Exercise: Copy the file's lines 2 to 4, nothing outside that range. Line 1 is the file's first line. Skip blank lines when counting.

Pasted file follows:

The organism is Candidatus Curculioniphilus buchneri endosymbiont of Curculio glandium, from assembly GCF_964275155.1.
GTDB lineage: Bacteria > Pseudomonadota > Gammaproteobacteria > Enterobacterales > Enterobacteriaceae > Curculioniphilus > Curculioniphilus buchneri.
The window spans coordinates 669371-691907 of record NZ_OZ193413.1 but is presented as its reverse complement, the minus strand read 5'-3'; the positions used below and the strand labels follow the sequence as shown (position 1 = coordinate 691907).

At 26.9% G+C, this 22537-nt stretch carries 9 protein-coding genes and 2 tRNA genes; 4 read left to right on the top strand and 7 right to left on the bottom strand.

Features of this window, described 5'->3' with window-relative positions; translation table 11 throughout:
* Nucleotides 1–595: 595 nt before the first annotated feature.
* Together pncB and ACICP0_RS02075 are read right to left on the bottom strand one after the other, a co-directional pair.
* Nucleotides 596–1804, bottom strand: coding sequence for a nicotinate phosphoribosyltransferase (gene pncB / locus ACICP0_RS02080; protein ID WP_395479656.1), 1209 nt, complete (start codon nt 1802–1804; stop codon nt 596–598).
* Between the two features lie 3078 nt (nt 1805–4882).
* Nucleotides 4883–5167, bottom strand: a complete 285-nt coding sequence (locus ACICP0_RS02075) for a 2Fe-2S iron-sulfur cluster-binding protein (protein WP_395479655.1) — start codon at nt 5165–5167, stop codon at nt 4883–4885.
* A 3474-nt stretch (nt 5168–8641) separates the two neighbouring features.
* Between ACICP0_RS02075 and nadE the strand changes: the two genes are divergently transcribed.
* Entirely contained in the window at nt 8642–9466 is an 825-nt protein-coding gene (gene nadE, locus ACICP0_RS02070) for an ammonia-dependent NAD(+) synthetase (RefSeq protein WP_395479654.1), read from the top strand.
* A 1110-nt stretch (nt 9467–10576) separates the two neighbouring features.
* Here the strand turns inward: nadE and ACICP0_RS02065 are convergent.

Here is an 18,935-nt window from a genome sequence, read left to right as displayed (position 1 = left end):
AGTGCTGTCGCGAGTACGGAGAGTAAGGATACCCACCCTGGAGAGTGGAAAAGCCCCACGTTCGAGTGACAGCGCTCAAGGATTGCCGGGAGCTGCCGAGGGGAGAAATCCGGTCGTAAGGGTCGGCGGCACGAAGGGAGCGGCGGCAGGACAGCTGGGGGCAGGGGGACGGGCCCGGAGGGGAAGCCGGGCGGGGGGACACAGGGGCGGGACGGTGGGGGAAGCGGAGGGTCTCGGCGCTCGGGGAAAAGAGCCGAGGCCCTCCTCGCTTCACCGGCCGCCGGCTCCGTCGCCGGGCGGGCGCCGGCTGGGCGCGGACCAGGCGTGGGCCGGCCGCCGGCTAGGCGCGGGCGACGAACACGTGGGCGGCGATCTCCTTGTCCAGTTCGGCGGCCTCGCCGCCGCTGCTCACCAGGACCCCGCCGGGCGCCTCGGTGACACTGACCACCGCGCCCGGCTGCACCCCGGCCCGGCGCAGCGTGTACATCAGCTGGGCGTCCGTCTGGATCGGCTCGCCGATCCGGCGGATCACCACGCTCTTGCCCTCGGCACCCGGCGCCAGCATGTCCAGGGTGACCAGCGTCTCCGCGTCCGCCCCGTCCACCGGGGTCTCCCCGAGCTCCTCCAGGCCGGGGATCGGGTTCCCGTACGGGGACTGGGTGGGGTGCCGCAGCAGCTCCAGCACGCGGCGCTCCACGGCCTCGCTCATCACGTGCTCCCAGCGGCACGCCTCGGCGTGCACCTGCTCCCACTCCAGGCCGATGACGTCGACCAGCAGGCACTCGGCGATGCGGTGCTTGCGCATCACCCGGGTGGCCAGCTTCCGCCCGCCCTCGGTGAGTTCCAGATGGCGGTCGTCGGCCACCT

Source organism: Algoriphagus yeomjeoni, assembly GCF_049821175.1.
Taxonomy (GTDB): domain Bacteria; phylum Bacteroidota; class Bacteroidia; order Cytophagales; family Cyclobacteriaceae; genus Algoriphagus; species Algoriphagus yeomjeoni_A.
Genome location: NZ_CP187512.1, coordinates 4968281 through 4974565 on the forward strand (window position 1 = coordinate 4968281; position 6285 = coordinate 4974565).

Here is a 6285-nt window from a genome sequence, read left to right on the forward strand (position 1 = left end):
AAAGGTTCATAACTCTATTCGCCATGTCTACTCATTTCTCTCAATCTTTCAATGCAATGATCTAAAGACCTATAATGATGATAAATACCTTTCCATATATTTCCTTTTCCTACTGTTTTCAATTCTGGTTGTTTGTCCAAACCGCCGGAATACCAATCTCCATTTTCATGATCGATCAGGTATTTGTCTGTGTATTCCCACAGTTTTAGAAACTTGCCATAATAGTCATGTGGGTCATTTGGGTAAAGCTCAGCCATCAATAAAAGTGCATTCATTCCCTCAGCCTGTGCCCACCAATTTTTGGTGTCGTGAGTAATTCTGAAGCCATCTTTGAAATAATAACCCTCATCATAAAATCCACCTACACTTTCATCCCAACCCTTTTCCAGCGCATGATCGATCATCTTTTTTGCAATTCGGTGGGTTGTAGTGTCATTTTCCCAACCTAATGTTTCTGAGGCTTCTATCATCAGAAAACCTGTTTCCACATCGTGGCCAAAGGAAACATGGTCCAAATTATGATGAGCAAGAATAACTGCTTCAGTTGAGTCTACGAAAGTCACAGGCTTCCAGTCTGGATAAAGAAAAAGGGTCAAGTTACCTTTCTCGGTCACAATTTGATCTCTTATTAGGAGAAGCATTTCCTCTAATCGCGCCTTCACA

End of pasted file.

GTDB lineage: Bacteria > Pseudomonadota > Gammaproteobacteria > Enterobacterales > Enterobacteriaceae > Curculioniphilus > Curculioniphilus buchneri.
The window spans coordinates 669371-691907 of record NZ_OZ193413.1 but is presented as its reverse complement, the minus strand read 5'-3'; the positions used below and the strand labels follow the sequence as shown (position 1 = coordinate 691907).

At 26.9% G+C, this 22537-nt stretch carries 9 protein-coding genes and 2 tRNA genes; 4 read left to right on the top strand and 7 right to left on the bottom strand.